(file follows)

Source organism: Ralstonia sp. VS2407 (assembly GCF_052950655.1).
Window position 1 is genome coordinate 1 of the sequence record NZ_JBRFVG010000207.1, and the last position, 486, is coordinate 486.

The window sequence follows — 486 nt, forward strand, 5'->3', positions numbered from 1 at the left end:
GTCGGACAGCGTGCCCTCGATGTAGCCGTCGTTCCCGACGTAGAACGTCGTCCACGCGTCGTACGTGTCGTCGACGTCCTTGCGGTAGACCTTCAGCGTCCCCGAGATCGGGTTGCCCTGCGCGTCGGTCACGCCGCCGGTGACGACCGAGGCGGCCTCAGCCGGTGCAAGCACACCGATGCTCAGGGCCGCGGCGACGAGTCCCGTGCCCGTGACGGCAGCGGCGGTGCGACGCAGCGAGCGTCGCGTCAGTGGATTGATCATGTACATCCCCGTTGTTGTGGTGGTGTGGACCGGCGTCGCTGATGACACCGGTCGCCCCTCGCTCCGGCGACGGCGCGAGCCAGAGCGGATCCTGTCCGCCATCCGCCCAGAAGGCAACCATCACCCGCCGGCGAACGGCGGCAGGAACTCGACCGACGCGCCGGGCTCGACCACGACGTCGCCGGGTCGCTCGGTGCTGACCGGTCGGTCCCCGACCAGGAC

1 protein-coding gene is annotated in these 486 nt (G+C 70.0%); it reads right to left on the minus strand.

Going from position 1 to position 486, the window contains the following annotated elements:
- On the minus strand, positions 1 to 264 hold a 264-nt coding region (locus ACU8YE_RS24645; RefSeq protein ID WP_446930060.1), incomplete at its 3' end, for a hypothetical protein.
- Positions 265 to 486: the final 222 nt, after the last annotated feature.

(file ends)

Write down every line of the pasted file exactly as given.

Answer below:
Source organism: Ralstonia sp. VS2407 (assembly GCF_052950655.1).
Window position 1 is genome coordinate 1 of the sequence record NZ_JBRFVG010000207.1, and the last position, 486, is coordinate 486.

The window sequence follows — 486 nt, forward strand, 5'->3', positions numbered from 1 at the left end:
GTCGGACAGCGTGCCCTCGATGTAGCCGTCGTTCCCGACGTAGAACGTCGTCCACGCGTCGTACGTGTCGTCGACGTCCTTGCGGTAGACCTTCAGCGTCCCCGAGATCGGGTTGCCCTGCGCGTCGGTCACGCCGCCGGTGACGACCGAGGCGGCCTCAGCCGGTGCAAGCACACCGATGCTCAGGGCCGCGGCGACGAGTCCCGTGCCCGTGACGGCAGCGGCGGTGCGACGCAGCGAGCGTCGCGTCAGTGGATTGATCATGTACATCCCCGTTGTTGTGGTGGTGTGGACCGGCGTCGCTGATGACACCGGTCGCCCCTCGCTCCGGCGACGGCGCGAGCCAGAGCGGATCCTGTCCGCCATCCGCCCAGAAGGCAACCATCACCCGCCGGCGAACGGCGGCAGGAACTCGACCGACGCGCCGGGCTCGACCACGACGTCGCCGGGTCGCTCGGTGCTGACCGGTCGGTCCCCGACCAGGAC

1 protein-coding gene is annotated in these 486 nt (G+C 70.0%); it reads right to left on the minus strand.

Going from position 1 to position 486, the window contains the following annotated elements:
- On the minus strand, positions 1 to 264 hold a 264-nt coding region (locus ACU8YE_RS24645; RefSeq protein ID WP_446930060.1), incomplete at its 3' end, for a hypothetical protein.
- Positions 265 to 486: the final 222 nt, after the last annotated feature.